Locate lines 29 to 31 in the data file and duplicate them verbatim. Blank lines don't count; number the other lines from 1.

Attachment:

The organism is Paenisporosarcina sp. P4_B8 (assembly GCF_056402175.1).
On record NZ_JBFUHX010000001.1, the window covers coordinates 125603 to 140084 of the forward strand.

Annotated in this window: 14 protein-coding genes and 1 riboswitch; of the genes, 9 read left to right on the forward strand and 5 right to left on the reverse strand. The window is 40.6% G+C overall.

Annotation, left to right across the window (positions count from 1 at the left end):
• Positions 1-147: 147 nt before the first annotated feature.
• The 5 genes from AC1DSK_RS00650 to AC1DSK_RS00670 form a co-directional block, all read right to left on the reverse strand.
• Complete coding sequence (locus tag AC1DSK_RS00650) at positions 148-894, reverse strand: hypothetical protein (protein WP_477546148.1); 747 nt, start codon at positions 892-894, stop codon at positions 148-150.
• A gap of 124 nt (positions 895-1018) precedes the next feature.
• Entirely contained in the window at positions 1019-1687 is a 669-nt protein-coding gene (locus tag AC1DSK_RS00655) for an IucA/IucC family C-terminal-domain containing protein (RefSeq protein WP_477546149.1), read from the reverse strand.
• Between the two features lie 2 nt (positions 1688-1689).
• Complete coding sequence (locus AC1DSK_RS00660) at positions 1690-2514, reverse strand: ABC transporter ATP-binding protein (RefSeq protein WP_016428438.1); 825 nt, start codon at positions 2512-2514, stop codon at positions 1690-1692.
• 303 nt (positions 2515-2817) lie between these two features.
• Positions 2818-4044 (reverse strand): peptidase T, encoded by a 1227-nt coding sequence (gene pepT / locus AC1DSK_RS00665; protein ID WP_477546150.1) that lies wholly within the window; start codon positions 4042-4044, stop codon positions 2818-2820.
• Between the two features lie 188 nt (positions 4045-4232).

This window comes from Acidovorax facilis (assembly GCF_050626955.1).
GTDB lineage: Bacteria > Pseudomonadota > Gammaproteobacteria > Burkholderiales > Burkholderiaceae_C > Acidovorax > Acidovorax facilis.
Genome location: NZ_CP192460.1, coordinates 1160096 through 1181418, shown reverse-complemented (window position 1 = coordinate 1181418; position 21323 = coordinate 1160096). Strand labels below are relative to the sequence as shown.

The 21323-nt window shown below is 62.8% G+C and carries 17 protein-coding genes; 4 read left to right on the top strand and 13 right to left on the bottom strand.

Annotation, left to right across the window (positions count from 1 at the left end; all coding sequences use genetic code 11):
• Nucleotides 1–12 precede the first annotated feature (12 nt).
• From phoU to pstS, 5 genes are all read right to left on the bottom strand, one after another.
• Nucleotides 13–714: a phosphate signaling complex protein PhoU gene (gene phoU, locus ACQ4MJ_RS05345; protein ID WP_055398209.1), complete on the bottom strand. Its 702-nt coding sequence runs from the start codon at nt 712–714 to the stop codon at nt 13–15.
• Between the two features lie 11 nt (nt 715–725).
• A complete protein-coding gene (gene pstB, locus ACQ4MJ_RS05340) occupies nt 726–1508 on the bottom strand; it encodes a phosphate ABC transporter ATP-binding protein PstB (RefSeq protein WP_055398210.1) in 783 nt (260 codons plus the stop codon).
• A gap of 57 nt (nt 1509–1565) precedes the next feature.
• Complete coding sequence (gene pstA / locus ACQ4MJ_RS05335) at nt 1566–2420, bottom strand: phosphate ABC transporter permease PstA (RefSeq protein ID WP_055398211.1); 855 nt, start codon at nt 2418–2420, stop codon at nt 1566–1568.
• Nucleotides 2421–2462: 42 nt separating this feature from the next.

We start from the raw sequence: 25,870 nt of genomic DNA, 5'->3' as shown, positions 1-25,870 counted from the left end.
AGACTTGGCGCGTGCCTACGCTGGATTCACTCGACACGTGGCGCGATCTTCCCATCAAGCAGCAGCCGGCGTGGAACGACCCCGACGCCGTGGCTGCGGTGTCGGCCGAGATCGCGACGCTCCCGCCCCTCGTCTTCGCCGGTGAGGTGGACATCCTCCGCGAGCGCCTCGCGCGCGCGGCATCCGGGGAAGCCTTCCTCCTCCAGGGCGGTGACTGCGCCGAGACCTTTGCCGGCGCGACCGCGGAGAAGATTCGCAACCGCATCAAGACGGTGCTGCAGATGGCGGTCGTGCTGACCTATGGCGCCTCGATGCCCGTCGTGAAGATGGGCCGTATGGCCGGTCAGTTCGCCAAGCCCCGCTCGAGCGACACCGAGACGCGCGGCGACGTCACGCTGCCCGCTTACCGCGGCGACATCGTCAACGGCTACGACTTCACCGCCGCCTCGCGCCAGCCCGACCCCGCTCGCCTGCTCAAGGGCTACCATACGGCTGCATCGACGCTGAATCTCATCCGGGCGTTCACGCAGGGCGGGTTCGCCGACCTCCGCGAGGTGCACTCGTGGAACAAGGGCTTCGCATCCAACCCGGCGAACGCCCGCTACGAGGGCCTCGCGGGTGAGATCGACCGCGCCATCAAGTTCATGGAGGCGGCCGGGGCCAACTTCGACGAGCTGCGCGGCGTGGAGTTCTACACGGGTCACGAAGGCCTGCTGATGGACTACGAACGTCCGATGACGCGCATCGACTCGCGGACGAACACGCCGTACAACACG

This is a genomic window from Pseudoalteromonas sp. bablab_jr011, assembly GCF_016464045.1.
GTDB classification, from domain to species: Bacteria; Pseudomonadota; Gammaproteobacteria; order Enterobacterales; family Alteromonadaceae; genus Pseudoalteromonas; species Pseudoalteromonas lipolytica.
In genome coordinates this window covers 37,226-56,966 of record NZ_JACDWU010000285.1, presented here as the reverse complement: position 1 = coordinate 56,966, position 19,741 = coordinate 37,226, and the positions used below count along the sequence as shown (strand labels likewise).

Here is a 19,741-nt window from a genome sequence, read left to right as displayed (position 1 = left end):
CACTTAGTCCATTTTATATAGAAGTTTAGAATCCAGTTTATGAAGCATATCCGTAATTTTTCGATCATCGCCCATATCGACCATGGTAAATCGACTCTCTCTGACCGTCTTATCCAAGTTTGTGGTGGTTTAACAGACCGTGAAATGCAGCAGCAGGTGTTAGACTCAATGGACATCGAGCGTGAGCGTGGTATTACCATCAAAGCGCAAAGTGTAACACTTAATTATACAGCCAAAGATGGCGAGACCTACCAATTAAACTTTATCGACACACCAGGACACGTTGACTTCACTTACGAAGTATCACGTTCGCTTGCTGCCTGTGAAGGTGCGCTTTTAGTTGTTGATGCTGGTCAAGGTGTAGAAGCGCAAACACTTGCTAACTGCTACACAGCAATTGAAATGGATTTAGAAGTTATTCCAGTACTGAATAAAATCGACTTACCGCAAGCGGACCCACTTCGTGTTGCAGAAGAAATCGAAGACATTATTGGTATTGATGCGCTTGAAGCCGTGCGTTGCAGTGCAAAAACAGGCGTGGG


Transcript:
AGACTTGGCGCGTGCCTACGCTGGATTCACTCGACACGTGGCGCGATCTTCCCATCAAGCAGCAGCCGGCGTGGAACGACCCCGACGCCGTGGCTGCGGTGTCGGCCGAGATCGCGACGCTCCCGCCCCTCGTCTTCGCCGGTGAGGTGGACATCCTCCGCGAGCGCCTCGCGCGCGCGGCATCCGGGGAAGCCTTCCTCCTCCAGGGCGGTGACTGCGCCGAGACCTTTGCCGGCGCGACCGCGGAGAAGATTCGCAACCGCATCAAGACGGTGCTGCAGATGGCGGTCGTGCTGACCTATGGCGCCTCGATGCCCGTCGTGAAGATGGGCCGTATGGCCGGTCAGTTCGCCAAGCCCCGCTCGAGCGACACCGAGACGCGCGGCGACGTCACGCTGCCCGCTTACCGCGGCGACATCGTCAACGGCTACGACTTCACCGCCGCCTCGCGCCAGCCCGACCCCGCTCGCCTGCTCAAGGGCTACCATACGGCTGCATCGACGCTGAATCTCATCCGGGCGTTCACGCAGGGCGGGTTCGCCGACCTCCGCGAGGTGCACTCGTGGAACAAGGGCTTCGCATCCAACCCGGCGAACGCCCGCTACGAGGGCCTCGCGGGTGAGATCGACCGCGCCATCAAGTTCATGGAGGCGGCCGGGGCCAACTTCGACGAGCTGCGCGGCGTGGAGTTCTACACGGGTCACGAAGGCCTGCTGATGGACTACGAACGTCCGATGACGCGCATCGACTCGCGGACGAACACGCCGTACAACACG

This is a genomic window from Pseudoalteromonas sp. bablab_jr011, assembly GCF_016464045.1.
GTDB classification, from domain to species: Bacteria; Pseudomonadota; Gammaproteobacteria; order Enterobacterales; family Alteromonadaceae; genus Pseudoalteromonas; species Pseudoalteromonas lipolytica.